Pilot error, hydraulic effect cited in collision near Tampa Bay bridge

Pilot error and hydraulic effect led two bulk carriers to collide near the Sunshine Skyway Bridge in Florida on Oct. 24, 2002.

Bernardo Quintana‘s port lifeboat shows the effects of the impact.
   Image Credit: US Coast Guard

Antilles III, a 378-foot ship, was attempting to pass the 753-foot Bernardo Quintana as the two vessels were navigating an 18° bend in the channel. Both were eastbound toward the Port of Tampa when the collision occurred at about 1334.

Two Tampa Bay Harbor pilots were guiding the ships through the 50-foot-deep, 500-foot-wide shipping channel just west of the bridge. The vessels were about six-tenths of a mile from the bridge when Antilles III, a Bahamian-flagged freighter carrying potassium nitrate, attempted to overtake Quintana, a Panamanian-flagged vessel carrying limestone, according to Michael Shea, an investigator at the U.S Coast Guard Marine Safety Office in Tampa.

Image Credit: US Coast Guard

Antilles III sustained hull damage near the stern. A bridgewing stanchion on Antilles III was severed. Damage to the two vessels was estimated at $500,000 each.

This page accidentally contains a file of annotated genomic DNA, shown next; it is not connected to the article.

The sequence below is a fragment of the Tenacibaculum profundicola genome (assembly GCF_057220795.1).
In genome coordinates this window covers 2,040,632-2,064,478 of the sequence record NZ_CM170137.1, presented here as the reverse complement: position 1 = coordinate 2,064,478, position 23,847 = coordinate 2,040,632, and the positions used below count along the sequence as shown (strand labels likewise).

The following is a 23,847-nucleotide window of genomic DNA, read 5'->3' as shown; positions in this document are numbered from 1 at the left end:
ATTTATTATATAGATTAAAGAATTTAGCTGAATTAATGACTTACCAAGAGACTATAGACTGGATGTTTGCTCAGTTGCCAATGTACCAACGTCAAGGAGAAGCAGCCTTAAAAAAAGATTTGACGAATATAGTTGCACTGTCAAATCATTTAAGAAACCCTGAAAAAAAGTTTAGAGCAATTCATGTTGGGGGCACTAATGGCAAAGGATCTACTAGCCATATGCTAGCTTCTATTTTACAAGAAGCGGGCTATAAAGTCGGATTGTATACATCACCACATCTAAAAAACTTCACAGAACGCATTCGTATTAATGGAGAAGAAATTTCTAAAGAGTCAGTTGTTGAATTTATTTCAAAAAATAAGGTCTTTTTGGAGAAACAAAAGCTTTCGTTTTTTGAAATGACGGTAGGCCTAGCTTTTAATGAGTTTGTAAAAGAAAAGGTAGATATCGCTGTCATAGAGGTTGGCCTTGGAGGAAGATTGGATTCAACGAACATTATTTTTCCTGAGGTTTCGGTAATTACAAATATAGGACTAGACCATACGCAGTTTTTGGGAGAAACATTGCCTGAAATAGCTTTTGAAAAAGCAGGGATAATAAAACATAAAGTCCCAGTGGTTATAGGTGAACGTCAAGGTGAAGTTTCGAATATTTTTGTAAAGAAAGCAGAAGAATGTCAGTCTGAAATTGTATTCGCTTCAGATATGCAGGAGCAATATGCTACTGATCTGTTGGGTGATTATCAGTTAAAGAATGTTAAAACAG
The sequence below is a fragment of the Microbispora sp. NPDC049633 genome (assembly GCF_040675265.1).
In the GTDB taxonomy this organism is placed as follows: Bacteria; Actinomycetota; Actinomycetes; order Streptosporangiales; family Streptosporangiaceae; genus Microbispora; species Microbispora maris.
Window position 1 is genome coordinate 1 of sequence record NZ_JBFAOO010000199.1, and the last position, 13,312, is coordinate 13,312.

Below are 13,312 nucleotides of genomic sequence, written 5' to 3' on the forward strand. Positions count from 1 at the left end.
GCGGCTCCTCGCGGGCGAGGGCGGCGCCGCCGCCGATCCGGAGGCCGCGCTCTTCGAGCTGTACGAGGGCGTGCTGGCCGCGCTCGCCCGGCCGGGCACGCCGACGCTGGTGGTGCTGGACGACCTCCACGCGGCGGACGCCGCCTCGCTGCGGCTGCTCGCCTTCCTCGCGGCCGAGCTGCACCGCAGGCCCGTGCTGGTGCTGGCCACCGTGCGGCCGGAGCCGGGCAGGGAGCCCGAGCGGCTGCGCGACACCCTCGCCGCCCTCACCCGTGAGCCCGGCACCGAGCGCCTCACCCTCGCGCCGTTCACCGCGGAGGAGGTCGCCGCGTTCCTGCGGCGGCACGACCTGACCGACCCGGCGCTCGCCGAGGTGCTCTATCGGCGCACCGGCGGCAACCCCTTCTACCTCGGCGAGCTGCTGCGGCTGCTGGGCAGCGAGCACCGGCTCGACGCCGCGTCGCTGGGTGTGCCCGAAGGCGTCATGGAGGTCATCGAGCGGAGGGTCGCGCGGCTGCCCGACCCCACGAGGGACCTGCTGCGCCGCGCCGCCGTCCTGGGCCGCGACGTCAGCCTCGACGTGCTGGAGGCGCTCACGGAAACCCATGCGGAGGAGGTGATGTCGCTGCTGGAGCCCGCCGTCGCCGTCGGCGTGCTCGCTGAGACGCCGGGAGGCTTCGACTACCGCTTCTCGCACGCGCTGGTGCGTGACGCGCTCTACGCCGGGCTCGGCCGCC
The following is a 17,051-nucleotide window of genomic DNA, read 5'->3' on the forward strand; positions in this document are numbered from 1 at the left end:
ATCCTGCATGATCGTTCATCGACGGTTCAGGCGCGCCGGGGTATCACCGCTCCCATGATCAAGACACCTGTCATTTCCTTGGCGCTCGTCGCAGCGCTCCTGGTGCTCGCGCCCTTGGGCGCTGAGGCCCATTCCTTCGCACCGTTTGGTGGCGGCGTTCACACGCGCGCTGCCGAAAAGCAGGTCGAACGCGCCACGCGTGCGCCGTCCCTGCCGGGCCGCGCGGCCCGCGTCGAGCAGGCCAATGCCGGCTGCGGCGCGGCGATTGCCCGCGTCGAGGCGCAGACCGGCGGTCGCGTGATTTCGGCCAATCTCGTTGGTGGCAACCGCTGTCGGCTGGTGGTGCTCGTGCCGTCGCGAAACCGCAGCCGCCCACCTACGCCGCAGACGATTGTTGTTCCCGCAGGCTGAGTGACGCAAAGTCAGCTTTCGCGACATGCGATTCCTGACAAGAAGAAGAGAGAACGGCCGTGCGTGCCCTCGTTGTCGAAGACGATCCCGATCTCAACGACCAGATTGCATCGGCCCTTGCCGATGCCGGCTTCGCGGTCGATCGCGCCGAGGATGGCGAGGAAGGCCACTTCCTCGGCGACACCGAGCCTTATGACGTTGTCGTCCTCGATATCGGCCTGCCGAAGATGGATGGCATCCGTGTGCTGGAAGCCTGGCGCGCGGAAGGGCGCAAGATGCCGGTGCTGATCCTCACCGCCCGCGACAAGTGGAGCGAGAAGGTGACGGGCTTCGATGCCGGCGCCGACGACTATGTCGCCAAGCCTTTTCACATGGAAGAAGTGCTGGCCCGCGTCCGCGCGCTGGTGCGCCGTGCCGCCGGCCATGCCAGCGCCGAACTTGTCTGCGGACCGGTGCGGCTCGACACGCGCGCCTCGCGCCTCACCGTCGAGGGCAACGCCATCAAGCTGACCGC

“The pilots discussed passing prior to the collision, but it was supposed to take place earlier in the channel. They were supposed to overtake after the turn. Instead, they attempted to pass during the turn, and the smaller ship (Antilles III) was caught in the larger ship’s hydraulic effect,” Shea said. “It was poor judgment to agree to a passing during a turn on approaching the Skyway Bridge. It was human error.”

Antilles III’s stern struck Quintana’s stern. Each ship sustained an estimated $500,000 in hull damage, according to Shea.

After the collision, the pilot aboard Quintana put the vessel full astern. The bow went right, the stern to the left, and the vessel went aground on a 26-foot shoaled area about 1,500 feet west of the Skyway Bridge. Quintana blocked the shipping channel at the mouth of Tampa Bay for 12 hours until four tugs, with the help of high tide, set the vessel free.

Antilles III continued on to the Port of Tampa after the collision.

The collision caused no injuries or pollution, but it aroused concern because of its proximity to the Skyway Bridge, the scene of three of the worst maritime disasters in Tampa Bay history:

Image Credit: US Coast Guard

On Jan. 28, 1980, the Coast Guard buoy tender Blackthorn collided with the oil tanker Capricorn. Blackthorn sank, killing 23 crewmembers in the worst peacetime disaster in the history of the Coast Guard.

On May 9, 1980, the 600-foot freighter Summit Venture veered out of the channel during a storm and knocked down a section of the old Skyway’s southbound span, sending 35 people to their deaths.

On Aug. 10, 1993, a freighter hit a barge carrying jet fuel and another one carrying oil. More than 300,000 gallons of oil spilled into the bay, soiling beaches and killing wildlife.

By Professional Mariner Staff